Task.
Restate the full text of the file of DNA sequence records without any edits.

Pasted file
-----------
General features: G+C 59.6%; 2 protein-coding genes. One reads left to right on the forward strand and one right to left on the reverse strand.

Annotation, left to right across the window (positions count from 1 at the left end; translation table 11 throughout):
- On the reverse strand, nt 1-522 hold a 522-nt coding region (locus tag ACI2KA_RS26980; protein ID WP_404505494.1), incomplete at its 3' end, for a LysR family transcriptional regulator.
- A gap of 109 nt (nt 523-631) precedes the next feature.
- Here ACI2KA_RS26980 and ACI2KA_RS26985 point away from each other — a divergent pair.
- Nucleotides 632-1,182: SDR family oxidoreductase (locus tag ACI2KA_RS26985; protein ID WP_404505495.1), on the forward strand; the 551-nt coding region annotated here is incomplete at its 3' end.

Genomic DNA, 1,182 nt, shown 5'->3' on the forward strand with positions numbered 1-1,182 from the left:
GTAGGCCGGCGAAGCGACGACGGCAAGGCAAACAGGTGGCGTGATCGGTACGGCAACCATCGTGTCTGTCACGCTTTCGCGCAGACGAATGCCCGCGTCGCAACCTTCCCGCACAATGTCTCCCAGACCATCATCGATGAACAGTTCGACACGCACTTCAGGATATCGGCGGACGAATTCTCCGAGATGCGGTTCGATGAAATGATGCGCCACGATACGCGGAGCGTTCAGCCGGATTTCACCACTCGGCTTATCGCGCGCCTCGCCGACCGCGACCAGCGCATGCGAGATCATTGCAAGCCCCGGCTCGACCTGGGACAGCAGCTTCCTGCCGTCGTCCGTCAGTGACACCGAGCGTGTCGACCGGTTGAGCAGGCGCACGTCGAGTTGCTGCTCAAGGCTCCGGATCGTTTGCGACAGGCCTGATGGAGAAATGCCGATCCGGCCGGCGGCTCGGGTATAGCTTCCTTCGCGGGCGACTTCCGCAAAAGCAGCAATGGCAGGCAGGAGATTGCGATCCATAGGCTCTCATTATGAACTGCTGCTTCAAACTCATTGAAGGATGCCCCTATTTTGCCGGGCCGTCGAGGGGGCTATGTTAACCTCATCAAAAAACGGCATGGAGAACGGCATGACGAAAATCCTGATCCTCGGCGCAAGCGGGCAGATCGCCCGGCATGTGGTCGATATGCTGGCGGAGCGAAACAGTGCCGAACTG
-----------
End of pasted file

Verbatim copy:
General features: G+C 59.6%; 2 protein-coding genes. One reads left to right on the forward strand and one right to left on the reverse strand.

Annotation, left to right across the window (positions count from 1 at the left end; translation table 11 throughout):
- On the reverse strand, nt 1-522 hold a 522-nt coding region (locus tag ACI2KA_RS26980; protein ID WP_404505494.1), incomplete at its 3' end, for a LysR family transcriptional regulator.
- A gap of 109 nt (nt 523-631) precedes the next feature.
- Here ACI2KA_RS26980 and ACI2KA_RS26985 point away from each other — a divergent pair.
- Nucleotides 632-1,182: SDR family oxidoreductase (locus tag ACI2KA_RS26985; protein ID WP_404505495.1), on the forward strand; the 551-nt coding region annotated here is incomplete at its 3' end.

Genomic DNA, 1,182 nt, shown 5'->3' on the forward strand with positions numbered 1-1,182 from the left:
GTAGGCCGGCGAAGCGACGACGGCAAGGCAAACAGGTGGCGTGATCGGTACGGCAACCATCGTGTCTGTCACGCTTTCGCGCAGACGAATGCCCGCGTCGCAACCTTCCCGCACAATGTCTCCCAGACCATCATCGATGAACAGTTCGACACGCACTTCAGGATATCGGCGGACGAATTCTCCGAGATGCGGTTCGATGAAATGATGCGCCACGATACGCGGAGCGTTCAGCCGGATTTCACCACTCGGCTTATCGCGCGCCTCGCCGACCGCGACCAGCGCATGCGAGATCATTGCAAGCCCCGGCTCGACCTGGGACAGCAGCTTCCTGCCGTCGTCCGTCAGTGACACCGAGCGTGTCGACCGGTTGAGCAGGCGCACGTCGAGTTGCTGCTCAAGGCTCCGGATCGTTTGCGACAGGCCTGATGGAGAAATGCCGATCCGGCCGGCGGCTCGGGTATAGCTTCCTTCGCGGGCGACTTCCGCAAAAGCAGCAATGGCAGGCAGGAGATTGCGATCCATAGGCTCTCATTATGAACTGCTGCTTCAAACTCATTGAAGGATGCCCCTATTTTGCCGGGCCGTCGAGGGGGCTATGTTAACCTCATCAAAAAACGGCATGGAGAACGGCATGACGAAAATCCTGATCCTCGGCGCAAGCGGGCAGATCGCCCGGCATGTGGTCGATATGCTGGCGGAGCGAAACAGTGCCGAACTG